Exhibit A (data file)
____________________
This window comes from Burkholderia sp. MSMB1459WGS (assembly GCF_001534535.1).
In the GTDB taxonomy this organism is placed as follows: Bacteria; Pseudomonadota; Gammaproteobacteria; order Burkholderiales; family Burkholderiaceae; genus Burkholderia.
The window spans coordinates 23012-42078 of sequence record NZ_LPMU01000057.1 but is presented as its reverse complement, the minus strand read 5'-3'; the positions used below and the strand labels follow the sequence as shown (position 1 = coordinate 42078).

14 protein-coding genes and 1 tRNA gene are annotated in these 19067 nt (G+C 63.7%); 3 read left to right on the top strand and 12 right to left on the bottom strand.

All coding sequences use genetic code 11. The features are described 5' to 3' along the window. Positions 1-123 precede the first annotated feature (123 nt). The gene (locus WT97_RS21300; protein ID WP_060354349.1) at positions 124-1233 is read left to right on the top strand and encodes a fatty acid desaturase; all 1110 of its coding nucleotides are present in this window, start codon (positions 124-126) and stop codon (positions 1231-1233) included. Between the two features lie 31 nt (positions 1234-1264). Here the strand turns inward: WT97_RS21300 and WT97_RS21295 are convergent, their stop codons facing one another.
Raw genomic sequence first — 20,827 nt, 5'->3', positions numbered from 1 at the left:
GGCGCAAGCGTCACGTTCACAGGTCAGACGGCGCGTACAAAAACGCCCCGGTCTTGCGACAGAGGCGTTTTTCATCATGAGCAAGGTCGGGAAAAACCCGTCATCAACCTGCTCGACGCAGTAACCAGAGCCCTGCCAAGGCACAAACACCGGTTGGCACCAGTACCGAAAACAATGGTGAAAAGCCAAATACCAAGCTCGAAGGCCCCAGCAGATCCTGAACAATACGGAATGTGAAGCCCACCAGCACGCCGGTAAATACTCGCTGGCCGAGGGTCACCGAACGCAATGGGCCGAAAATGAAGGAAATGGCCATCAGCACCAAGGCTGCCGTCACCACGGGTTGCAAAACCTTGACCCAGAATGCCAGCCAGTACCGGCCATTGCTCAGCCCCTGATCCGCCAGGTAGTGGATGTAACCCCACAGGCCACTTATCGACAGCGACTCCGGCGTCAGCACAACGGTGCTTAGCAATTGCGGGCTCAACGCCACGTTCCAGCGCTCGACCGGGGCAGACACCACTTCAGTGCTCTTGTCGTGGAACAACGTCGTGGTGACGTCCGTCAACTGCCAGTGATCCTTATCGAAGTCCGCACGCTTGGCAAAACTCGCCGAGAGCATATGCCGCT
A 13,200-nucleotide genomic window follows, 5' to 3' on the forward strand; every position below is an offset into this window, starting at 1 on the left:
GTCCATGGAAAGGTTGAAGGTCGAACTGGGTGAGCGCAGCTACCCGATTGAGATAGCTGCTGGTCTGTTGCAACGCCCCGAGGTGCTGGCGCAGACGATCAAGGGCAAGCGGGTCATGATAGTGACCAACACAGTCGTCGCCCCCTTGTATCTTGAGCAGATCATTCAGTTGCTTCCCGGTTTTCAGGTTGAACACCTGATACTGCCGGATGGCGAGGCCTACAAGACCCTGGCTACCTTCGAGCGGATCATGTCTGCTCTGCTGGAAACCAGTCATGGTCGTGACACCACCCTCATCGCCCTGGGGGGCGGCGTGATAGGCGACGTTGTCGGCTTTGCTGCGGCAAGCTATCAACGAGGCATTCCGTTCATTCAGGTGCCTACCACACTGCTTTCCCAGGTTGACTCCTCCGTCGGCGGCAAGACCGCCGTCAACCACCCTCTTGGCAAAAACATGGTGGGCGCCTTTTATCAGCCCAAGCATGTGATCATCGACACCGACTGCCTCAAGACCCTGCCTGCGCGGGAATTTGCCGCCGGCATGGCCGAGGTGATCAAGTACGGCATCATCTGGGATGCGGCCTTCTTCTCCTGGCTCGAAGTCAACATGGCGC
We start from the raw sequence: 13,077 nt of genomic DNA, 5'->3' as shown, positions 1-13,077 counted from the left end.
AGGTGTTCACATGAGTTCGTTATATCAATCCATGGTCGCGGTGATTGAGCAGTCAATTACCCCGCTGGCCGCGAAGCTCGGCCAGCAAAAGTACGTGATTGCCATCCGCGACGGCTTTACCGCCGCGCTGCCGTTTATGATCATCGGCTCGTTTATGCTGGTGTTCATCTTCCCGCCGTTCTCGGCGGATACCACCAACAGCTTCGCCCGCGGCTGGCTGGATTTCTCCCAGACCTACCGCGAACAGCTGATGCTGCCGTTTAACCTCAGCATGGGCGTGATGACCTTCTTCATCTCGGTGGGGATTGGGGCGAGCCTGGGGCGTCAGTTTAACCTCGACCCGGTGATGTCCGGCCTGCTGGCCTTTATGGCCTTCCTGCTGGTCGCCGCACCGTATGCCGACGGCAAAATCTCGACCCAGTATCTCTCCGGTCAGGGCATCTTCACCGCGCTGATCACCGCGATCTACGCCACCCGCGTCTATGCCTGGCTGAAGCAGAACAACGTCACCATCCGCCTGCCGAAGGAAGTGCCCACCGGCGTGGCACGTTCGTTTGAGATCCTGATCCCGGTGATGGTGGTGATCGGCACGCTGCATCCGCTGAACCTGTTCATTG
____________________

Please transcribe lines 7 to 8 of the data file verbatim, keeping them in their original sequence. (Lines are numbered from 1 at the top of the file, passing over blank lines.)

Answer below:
GGCGCAAGCGTCACGTTCACAGGTCAGACGGCGCGTACAAAAACGCCCCGGTCTTGCGACAGAGGCGTTTTTCATCATGAGCAAGGTCGGGAAAAACCCGTCATCAACCTGCTCGACGCAGTAACCAGAGCCCTGCCAAGGCACAAACACCGGTTGGCACCAGTACCGAAAACAATGGTGAAAAGCCAAATACCAAGCTCGAAGGCCCCAGCAGATCCTGAACAATACGGAATGTGAAGCCCACCAGCACGCCGGTAAATACTCGCTGGCCGAGGGTCACCGAACGCAATGGGCCGAAAATGAAGGAAATGGCCATCAGCACCAAGGCTGCCGTCACCACGGGTTGCAAAACCTTGACCCAGAATGCCAGCCAGTACCGGCCATTGCTCAGCCCCTGATCCGCCAGGTAGTGGATGTAACCCCACAGGCCACTTATCGACAGCGACTCCGGCGTCAGCACAACGGTGCTTAGCAATTGCGGGCTCAACGCCACGTTCCAGCGCTCGACCGGGGCAGACACCACTTCAGTGCTCTTGTCGTGGAACAACGTCGTGGTGACGTCCGTCAACTGCCAGTGATCCTTATCGAAGTCCGCACGCTTGGCAAAACTCGCCGAGAGCATATGCCGCT
A 13,200-nucleotide genomic window follows, 5' to 3' on the forward strand; every position below is an offset into this window, starting at 1 on the left: